Write a program in Noahsoft’s PL65, an exquisitely obscure programming language for the Atari 8-bit. The program will be a port of the modern-day Apple II game, Structris. The target platform will be an Atari 800 with 48k RAM.
My RC2015WW project is to reverse-engineer and restore a 16-bit microcomputer (not minicomputer) that was sold in 1976, and design and build a memory upgrade and serial interface for it. If there’s time left after that, I’ll try to get Forth running on it.
How many people today would even believe that there had been such a thing as a 16-bit microcomputer in 1976?
I’ll leave the identity of the microcomputer a secret until the RC begins. Maybe someone will guess what it is.
As usual, I’m looking forward to participation in the 2015/01 “Winter Warmup” or whatever it’s called. This year’s project will involve building a classic computer system from crap that I have laying around…
The task I have assigned myself is to revive a 1981 vintage revision 7 Apple II motherboard which I discovered in a box of parts while visiting my family last week. I have a vague memory that I got this board and some other spare parts in the mid 90’s, but beyond that its origin is a mystery.
Not doing anything too ambitious this time as we have a baby due in February so I envision I will be fairly busy getting stuff done before then.
So I’m going to aim to get a network of BBCs running using Econet and hopefully setup my MDFS file server.
I seem to be able to get more done during the Winter Warm up than the Summer Challenge, so I am feeling ambitious. I still want to get a web server working on my Mac 128K, so that is my primary goal. I have renewed my interest in working on my 1991 Nissan, and interfacing with the ECU using the Nissan CONSULT protocol. It is a JECS microprocessor which is either a Motorola 6802 or 6303 equivalent. It isn’t the typical retro computer, but it seems to qualify.
Remake Temple of Apshai/
TI-99: I hear that they are not very good. By the time they hit these shores, I think they had been discontinued State side. With that they don’t have a big presence here. The box is (metaphorically) wrapped and under the Xmas tree, so no playing until the 25th. No software, just the machine. But there is a reason i collect all those old magazines.TI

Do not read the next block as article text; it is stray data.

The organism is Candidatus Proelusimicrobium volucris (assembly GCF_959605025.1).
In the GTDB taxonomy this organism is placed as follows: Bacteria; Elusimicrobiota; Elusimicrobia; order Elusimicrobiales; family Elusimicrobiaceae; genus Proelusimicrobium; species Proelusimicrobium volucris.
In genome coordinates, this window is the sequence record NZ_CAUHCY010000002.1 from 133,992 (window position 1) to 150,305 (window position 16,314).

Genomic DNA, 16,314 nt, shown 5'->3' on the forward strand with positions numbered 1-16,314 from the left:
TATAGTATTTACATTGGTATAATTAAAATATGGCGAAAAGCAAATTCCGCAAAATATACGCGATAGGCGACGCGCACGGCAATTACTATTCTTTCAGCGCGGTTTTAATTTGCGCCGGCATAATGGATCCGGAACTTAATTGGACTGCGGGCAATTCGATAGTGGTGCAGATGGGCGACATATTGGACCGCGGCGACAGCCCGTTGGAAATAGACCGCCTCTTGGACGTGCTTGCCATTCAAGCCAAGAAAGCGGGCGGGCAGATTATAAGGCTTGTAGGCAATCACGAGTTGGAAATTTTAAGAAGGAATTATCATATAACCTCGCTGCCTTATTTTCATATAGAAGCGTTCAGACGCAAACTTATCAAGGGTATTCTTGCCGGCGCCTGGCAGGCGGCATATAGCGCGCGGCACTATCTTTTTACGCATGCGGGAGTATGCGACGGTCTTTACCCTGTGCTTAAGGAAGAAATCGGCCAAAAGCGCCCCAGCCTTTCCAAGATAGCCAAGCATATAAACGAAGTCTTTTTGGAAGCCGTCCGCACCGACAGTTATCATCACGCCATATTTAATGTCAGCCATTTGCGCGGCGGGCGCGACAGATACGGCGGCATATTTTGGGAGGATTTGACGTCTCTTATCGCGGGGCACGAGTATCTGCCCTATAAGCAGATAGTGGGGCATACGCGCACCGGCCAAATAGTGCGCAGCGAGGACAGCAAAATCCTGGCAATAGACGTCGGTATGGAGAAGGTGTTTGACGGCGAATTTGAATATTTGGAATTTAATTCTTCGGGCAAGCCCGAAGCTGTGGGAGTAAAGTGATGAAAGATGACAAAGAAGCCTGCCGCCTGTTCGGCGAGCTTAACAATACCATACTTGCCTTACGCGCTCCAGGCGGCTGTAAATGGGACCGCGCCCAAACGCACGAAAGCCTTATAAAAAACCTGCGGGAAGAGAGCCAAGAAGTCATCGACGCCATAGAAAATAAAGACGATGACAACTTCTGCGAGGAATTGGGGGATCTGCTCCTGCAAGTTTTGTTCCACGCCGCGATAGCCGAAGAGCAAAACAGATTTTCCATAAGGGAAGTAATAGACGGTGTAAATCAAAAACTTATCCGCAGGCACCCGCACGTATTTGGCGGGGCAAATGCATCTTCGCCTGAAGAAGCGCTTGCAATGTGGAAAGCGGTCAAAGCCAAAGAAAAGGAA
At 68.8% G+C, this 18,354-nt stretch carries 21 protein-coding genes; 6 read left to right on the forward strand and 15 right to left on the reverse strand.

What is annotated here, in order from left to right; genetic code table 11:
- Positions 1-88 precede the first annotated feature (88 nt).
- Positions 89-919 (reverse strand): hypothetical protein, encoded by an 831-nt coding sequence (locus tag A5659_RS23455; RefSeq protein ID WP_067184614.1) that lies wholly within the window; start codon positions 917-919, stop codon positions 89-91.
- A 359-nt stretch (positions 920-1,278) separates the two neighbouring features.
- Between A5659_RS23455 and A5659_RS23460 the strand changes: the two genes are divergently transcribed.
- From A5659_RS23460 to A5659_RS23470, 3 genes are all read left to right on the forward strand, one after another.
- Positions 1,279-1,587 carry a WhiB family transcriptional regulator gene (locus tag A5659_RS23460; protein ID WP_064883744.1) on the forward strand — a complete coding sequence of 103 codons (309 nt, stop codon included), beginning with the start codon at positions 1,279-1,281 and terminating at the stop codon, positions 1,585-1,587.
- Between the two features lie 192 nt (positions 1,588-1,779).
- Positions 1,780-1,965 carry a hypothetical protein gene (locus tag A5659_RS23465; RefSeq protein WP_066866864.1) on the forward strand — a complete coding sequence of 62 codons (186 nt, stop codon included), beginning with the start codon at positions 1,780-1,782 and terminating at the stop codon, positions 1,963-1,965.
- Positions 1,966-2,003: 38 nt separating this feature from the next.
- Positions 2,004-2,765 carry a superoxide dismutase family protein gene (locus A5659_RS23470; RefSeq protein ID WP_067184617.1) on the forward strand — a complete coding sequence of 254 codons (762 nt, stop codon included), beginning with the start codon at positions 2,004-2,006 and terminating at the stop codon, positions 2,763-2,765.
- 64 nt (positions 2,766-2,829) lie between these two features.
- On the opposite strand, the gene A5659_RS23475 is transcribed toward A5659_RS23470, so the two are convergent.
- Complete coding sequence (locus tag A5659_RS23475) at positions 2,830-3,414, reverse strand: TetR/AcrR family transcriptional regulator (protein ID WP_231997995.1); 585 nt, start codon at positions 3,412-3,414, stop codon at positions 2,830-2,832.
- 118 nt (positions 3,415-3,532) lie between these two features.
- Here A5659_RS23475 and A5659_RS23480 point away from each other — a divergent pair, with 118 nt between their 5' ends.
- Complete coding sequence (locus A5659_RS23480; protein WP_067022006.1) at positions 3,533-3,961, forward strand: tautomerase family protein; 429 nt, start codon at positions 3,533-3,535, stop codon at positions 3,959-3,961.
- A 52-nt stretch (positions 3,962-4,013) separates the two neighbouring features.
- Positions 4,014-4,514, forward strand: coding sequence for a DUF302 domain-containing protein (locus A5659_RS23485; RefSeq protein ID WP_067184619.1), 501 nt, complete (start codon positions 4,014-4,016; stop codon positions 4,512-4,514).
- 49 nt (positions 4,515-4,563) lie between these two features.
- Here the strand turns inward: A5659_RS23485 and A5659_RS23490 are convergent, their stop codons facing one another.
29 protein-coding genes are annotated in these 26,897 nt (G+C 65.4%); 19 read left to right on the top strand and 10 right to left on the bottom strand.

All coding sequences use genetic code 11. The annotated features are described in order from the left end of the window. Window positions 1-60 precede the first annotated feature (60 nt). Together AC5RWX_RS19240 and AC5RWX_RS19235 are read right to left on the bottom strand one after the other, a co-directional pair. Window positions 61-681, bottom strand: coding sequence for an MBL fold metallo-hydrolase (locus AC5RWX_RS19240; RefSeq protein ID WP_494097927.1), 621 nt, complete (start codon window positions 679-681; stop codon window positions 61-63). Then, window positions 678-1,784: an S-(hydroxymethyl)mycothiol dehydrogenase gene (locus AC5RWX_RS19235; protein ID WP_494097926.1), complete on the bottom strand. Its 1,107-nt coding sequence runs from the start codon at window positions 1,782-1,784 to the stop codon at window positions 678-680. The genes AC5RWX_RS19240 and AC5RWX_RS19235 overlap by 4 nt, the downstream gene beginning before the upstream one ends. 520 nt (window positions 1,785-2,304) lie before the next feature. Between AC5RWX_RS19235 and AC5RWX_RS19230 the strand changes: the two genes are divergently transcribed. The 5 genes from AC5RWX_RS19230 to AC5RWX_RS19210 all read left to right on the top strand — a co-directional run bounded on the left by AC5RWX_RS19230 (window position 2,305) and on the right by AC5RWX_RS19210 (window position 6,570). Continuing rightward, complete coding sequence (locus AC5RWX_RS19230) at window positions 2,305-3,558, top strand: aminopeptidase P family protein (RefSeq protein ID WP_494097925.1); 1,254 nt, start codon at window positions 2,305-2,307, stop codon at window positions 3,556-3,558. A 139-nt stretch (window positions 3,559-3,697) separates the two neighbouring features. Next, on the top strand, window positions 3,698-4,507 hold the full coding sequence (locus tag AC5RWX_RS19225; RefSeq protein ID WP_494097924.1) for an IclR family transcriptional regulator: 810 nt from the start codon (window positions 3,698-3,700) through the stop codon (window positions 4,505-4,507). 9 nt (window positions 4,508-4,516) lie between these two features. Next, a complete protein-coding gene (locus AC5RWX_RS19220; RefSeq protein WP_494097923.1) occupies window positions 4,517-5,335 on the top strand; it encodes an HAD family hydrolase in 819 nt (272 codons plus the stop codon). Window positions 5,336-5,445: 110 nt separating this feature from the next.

This time around I’m going to be taking a random Apple //e that I’ve had for years, and do something useful with it. I’ve had this idea floating around for a while of taking an Apple 2 and setting it up as a serial terminal for a nice desk decoration and distraction-free hacking environment, so I’m finally going to make that happen.
This winter’s project will be the continuation of my summer project (building up my Toshiba T5200 386 portable) as well as trying to get my Tandy 2800HD to mate with my TRS-80 Model 4P (while my TRS-80 Model 100 takes notes).
My project this year for the January Challenge will be to put the finishing touches on and write blog entries for two classic programs I am porting to the TRS-80 MC-10. The first is the Basic program “Rail: Switch the Railroad” by Chris Torkildson for the Commodore PET . The second is the Fortran program “Colossal Cave Adventure”, the original version by Will Crowther for the DEC mainframe. And if time permits I might be able to get a few more programming projects completed that I have on the back burner.
I have decided to set myself the challenge of writing a game for the ZX Spectrum in BASIC. I will use the ZX Spectrum itself to develop with and the only new tech I will use will be a network interface that plugs into the back of the Spectrum allowing me to quickly save and load my BASIC code.
The finished article will then be made available as a type-in listing, and possibly cassette 🙂
My retro software challenge is to rewrite the Forest Fire 6502 assembly language code.
My project will be to create a text adventure for the Apple // using Eamon, a text adventure system written in Applesoft. I have played several Eamon games and looked at writing one of my own several times over the years. This would be a chance to finally buckle down and write one.
My last Retrochallange project was a text adventure that I never finished, that I put on indefinite hold due only partly to some technical details. This project will be significantly smaller and hopefully more manageable.
I have another C64-based idea for Retrochallenge. This time around, I’m trying to interface wirelessly with a toy robot. It should be good fun.